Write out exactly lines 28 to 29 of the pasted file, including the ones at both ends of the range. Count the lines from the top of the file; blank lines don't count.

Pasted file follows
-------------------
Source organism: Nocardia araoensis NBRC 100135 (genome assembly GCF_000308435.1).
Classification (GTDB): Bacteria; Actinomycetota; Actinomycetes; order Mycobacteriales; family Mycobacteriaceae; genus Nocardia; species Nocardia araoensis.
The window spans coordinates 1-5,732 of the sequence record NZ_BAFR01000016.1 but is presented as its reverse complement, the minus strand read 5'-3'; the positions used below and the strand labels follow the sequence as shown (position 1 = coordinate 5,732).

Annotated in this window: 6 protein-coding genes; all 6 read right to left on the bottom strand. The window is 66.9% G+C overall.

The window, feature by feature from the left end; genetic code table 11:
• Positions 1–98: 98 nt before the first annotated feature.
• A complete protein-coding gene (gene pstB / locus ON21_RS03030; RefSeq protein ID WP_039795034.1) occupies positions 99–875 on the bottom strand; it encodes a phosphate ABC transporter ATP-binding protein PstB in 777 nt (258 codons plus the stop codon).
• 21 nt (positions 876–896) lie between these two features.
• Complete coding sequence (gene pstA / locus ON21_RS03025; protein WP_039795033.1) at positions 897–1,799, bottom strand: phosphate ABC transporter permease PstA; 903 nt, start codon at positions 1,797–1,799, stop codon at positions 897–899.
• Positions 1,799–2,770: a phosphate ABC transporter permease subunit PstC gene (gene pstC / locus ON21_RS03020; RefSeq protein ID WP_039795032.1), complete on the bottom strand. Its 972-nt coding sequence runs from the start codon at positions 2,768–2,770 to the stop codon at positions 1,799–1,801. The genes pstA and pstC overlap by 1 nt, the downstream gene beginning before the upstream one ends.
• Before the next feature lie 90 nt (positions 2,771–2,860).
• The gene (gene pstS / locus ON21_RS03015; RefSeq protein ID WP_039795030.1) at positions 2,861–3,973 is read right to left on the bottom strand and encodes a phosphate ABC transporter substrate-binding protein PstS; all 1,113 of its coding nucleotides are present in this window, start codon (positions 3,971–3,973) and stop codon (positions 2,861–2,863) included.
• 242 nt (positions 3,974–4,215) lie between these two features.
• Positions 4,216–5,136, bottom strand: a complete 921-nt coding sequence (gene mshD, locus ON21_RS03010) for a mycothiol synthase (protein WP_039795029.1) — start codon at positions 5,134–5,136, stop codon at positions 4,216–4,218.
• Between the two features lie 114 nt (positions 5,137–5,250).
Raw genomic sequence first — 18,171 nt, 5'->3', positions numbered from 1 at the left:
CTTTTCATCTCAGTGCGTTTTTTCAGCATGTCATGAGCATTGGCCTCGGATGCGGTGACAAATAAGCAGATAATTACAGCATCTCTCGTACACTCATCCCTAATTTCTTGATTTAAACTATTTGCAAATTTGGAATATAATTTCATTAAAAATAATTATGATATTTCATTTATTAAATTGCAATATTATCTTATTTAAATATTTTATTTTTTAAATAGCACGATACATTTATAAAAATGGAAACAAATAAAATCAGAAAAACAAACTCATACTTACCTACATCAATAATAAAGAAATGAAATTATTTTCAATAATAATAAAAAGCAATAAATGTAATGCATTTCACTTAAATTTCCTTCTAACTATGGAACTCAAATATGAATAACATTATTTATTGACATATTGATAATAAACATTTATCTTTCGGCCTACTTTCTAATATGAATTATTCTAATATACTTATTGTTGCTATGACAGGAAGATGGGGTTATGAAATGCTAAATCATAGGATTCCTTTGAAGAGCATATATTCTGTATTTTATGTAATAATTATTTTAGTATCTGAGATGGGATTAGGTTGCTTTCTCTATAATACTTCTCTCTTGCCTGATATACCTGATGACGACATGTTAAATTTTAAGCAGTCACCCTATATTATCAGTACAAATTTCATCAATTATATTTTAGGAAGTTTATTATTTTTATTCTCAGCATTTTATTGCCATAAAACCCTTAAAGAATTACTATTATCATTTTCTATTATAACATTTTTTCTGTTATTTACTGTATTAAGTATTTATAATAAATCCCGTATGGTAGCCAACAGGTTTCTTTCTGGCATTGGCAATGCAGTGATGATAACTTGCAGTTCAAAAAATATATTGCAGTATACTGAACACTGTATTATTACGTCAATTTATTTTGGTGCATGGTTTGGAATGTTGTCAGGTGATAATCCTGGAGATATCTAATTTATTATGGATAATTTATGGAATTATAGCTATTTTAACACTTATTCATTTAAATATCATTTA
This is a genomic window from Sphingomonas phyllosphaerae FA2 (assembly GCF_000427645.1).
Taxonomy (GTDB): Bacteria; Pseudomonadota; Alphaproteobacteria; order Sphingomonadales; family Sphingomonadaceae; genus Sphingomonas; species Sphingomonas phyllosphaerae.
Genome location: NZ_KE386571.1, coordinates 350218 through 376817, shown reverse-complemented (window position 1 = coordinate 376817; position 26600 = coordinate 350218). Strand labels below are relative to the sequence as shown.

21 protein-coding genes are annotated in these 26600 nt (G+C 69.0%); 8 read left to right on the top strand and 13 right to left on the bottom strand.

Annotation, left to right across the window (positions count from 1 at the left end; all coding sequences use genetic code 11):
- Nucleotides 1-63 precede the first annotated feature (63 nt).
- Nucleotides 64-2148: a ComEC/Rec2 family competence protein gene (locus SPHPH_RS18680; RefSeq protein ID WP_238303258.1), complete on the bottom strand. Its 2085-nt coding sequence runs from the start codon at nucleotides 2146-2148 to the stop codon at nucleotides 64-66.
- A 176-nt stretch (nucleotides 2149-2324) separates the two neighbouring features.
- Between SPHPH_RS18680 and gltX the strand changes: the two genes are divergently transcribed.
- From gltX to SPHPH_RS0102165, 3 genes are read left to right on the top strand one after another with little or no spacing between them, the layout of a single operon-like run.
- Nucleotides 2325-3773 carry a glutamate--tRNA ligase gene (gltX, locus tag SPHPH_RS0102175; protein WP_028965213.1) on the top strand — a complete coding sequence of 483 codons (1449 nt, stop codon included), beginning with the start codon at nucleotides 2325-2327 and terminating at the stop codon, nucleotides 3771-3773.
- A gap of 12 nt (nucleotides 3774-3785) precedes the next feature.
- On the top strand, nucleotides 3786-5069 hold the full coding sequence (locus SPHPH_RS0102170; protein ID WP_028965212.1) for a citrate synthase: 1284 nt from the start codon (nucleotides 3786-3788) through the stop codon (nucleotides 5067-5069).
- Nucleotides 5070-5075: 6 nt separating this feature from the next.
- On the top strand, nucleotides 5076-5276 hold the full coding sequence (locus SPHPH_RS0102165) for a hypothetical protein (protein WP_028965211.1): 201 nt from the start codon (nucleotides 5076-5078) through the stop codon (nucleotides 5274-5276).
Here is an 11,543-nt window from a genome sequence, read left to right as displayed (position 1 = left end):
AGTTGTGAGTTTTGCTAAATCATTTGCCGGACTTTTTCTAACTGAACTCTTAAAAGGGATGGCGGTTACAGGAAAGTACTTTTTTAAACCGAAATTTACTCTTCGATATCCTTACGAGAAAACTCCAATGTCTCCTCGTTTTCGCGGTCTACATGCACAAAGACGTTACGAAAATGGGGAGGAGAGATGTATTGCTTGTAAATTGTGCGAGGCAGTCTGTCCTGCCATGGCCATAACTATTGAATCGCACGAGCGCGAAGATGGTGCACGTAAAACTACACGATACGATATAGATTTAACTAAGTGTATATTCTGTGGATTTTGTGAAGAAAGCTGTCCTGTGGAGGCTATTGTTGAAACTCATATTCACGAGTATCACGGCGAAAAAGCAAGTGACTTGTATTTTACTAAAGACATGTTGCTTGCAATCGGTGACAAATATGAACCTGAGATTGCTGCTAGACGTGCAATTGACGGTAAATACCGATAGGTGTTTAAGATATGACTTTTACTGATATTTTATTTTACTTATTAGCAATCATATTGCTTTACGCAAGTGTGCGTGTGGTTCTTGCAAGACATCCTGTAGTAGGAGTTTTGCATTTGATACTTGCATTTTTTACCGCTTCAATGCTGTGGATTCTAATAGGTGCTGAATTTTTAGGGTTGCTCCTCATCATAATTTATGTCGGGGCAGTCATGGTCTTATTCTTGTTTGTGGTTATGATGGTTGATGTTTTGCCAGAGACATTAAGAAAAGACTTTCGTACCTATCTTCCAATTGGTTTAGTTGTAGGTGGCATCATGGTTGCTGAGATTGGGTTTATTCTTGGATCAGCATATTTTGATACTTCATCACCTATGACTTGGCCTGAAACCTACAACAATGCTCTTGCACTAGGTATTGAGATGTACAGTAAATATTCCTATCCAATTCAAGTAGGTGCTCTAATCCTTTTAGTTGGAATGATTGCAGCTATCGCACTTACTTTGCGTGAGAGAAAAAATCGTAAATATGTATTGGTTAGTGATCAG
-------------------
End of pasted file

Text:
- Nucleotides 2325-3773 carry a glutamate--tRNA ligase gene (gltX, locus tag SPHPH_RS0102175; protein WP_028965213.1) on the top strand — a complete coding sequence of 483 codons (1449 nt, stop codon included), beginning with the start codon at nucleotides 2325-2327 and terminating at the stop codon, nucleotides 3771-3773.
- A gap of 12 nt (nucleotides 3774-3785) precedes the next feature.